In summer the heat slams down onto Pakistan like a sledgehammer. The sun boils with a malevolent intensity as the temperatures rise, and rise, and rise. Houses become ovens and to go for a walk is to be physically assaulted by a heat which is like a cruel, merciless entity. Street dogs flop over, their sides heaving as they suck in the soup-like air. Birds migrate to the hills. Even flies, rendered idiotic and clumsy by the heat, blunder clumsily from place to place and are easily swatted by those with the energy to do so. And this continues for months, as the burnished skies stretch overhead and people wait in vain for the glimpse of a cloud which might bring cooling rain in its wake.
At times like these those who are able to do so seek refuge in the northern mountains. Above Islamabad lies the resort towns of Murree, Thandiani and Nathiagali, blessed with snow in the winter and cool weather in the summer. Long lines of Corollas and Pajeros, the caravans of the wealthy, snake into the hills as tourists flee from the heat of the plains, transforming these sleepy backwaters into bustling towns for a few brief months. Crowds of wealthy Punjabi tourists with sunglasses and smartphones photograph each other against the backdrop of the snowcapped Karakorams while the residents of Murree watch, silently, like resident birds observing an invasion of gaudy, squawking parakeets.
If you want to escape both the heat and the crowds you need to do what a group of friends and I did and head further up, deep into the foothills of the Himalaya. Above the town of Nathiagali sits a mountain, Miranjani. At 9,700 ft it is large, easily bigger than any mountain to the south, but dwarfed by the giant peaks that lie to the north. Rakaposhi, Nanga Parbat, Distaghil Sar, the Gasherbrums – their names are as wild and beautiful as the mountains themselves, vast piles of craggy rock, snowcapped year-round, who brood over the southern plains like monoliths. To them, Miranjani is a foothill whose lowly summit is only briefly encased in snow, but although modest, in June and July it is a pine-scented haven, caressed by breezes and speckled with wildflowers.
We parked in Nathiagali and struck out from the trailhead. The ground was rocky underfoot and the path twisted as it climbed. Within a matter of minutes we had left the hubbub of Pakistan entirely behind us. The clatter of rickshaws and the bustle of the bazaar gave way to – to nothing, to the absence of noise, save the twitter of birds and the sighing of the breeze among the pines. From time to time the forest would thin out and we would enter large grassy clearings, pocked by the fireplaces of those who had gone before us, and the patchwork panorama of Pakistan would be spread out beneath us like a quilt. Rolling hills thatched with pine stretched into the beyond. Distant villages were marked only by the trickles of smoke coming from their hearths. We paused, snacked on apples and guavas, and walked on.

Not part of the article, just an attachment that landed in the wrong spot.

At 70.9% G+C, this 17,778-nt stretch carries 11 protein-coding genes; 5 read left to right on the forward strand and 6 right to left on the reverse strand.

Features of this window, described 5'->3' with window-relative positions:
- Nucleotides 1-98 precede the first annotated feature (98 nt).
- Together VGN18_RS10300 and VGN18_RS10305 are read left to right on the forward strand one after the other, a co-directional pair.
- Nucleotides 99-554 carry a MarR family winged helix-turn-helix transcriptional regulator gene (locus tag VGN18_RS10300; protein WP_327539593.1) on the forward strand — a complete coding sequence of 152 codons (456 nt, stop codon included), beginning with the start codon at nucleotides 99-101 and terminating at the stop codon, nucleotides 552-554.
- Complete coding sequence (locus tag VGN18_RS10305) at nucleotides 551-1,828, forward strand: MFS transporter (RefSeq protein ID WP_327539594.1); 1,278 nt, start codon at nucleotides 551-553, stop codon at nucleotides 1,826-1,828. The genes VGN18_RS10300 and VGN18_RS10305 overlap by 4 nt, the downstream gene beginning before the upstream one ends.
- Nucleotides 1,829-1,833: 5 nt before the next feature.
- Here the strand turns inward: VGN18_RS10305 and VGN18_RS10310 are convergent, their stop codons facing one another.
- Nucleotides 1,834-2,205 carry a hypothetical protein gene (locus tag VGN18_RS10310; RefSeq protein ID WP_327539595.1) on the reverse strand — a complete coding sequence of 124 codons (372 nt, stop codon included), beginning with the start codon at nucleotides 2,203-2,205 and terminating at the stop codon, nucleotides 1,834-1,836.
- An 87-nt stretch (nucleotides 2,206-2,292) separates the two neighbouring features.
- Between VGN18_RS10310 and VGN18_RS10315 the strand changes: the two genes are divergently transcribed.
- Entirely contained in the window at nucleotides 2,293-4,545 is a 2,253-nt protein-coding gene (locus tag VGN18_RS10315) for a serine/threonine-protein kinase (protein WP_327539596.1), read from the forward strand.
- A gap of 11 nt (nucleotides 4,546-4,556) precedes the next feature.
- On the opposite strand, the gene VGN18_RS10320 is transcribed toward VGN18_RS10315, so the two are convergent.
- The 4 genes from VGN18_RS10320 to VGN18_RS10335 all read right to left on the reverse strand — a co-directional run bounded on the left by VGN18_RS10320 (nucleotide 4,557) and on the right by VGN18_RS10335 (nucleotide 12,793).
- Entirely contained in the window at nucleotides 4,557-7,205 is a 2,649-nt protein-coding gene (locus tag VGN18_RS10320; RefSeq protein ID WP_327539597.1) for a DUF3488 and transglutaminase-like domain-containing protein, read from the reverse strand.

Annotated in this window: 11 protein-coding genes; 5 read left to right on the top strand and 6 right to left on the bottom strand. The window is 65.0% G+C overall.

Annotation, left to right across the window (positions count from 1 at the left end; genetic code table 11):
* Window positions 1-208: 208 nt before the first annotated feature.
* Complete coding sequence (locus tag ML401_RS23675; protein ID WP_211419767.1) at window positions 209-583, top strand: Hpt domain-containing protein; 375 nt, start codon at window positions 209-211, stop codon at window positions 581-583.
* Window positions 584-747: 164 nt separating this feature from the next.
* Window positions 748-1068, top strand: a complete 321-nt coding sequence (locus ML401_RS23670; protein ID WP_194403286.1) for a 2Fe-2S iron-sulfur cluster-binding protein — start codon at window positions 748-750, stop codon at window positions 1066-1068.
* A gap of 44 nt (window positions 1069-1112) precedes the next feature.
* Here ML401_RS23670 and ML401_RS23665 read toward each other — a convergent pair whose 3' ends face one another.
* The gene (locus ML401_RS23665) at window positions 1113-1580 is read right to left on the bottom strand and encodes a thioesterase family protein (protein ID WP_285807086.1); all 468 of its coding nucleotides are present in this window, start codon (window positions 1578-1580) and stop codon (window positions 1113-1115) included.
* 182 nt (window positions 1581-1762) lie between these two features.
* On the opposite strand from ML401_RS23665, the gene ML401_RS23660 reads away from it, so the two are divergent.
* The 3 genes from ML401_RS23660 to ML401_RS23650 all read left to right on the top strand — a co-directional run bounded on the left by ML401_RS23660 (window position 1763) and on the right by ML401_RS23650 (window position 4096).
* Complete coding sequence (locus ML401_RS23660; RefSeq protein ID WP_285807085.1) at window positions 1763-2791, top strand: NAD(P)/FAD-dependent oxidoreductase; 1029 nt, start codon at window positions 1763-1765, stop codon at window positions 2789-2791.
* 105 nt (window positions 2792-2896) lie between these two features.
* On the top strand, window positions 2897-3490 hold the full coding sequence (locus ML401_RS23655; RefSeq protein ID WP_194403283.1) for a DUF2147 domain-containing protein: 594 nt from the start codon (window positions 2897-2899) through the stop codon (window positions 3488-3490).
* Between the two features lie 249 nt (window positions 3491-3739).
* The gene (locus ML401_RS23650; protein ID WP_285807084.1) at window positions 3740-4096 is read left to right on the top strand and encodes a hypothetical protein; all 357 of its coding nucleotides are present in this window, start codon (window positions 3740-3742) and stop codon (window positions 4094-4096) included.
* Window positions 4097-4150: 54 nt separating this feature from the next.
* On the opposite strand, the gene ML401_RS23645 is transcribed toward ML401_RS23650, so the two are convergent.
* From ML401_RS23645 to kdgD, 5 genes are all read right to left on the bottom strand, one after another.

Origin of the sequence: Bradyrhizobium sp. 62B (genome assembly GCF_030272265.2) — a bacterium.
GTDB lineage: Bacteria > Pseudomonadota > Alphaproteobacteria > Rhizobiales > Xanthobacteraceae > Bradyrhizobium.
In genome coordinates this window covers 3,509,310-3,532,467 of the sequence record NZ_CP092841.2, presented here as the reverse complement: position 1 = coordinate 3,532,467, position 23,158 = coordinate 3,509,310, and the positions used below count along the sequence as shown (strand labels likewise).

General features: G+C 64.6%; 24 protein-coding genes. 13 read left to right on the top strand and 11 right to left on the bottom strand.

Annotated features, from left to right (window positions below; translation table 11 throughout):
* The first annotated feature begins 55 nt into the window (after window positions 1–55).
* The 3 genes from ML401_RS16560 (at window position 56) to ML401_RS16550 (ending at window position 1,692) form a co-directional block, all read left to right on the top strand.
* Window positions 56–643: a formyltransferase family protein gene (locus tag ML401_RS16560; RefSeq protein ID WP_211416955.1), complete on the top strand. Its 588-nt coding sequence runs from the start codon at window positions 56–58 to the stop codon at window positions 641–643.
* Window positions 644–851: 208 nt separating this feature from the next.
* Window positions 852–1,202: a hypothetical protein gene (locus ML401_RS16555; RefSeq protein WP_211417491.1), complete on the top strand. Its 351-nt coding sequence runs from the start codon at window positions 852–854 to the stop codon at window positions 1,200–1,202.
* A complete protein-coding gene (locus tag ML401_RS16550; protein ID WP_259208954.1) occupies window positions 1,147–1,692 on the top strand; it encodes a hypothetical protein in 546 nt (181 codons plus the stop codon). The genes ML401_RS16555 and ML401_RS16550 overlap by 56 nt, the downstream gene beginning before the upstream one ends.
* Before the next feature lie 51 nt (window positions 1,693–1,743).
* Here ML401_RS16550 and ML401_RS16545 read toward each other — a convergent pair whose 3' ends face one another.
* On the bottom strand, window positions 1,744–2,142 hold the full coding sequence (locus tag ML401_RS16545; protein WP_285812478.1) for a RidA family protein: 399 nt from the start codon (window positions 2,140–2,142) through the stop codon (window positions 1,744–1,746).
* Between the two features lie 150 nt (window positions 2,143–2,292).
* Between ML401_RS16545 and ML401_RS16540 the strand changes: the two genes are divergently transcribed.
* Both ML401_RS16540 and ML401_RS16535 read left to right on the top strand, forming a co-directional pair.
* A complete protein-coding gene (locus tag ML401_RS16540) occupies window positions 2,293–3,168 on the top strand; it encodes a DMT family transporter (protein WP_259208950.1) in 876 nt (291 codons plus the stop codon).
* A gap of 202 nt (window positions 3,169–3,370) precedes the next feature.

A while later we came across a group of Kashmiri men digging in the hillside. At first they were cagey, calling out from behind trees to find out who we were, but eventually came to the path to meet us. They were digging for a kind of root, they said, which was highly valued in Kashmir. They didn’t know exactly what it was used for but it was some kind of medicine for which they could expect to receive a payment of 7,000 rupees (roughly $70) for every kilo they found, so they came to this remote hillside every morning to scratch a living from the earth. Technically it was illegal to dig up this root – hence their reluctance to come and talk to us – but, they said, the police could be bribed into silence. We wished them well and said goodbye, their cheery cries of “Allah hafiz” (God protect you) following us into the forest.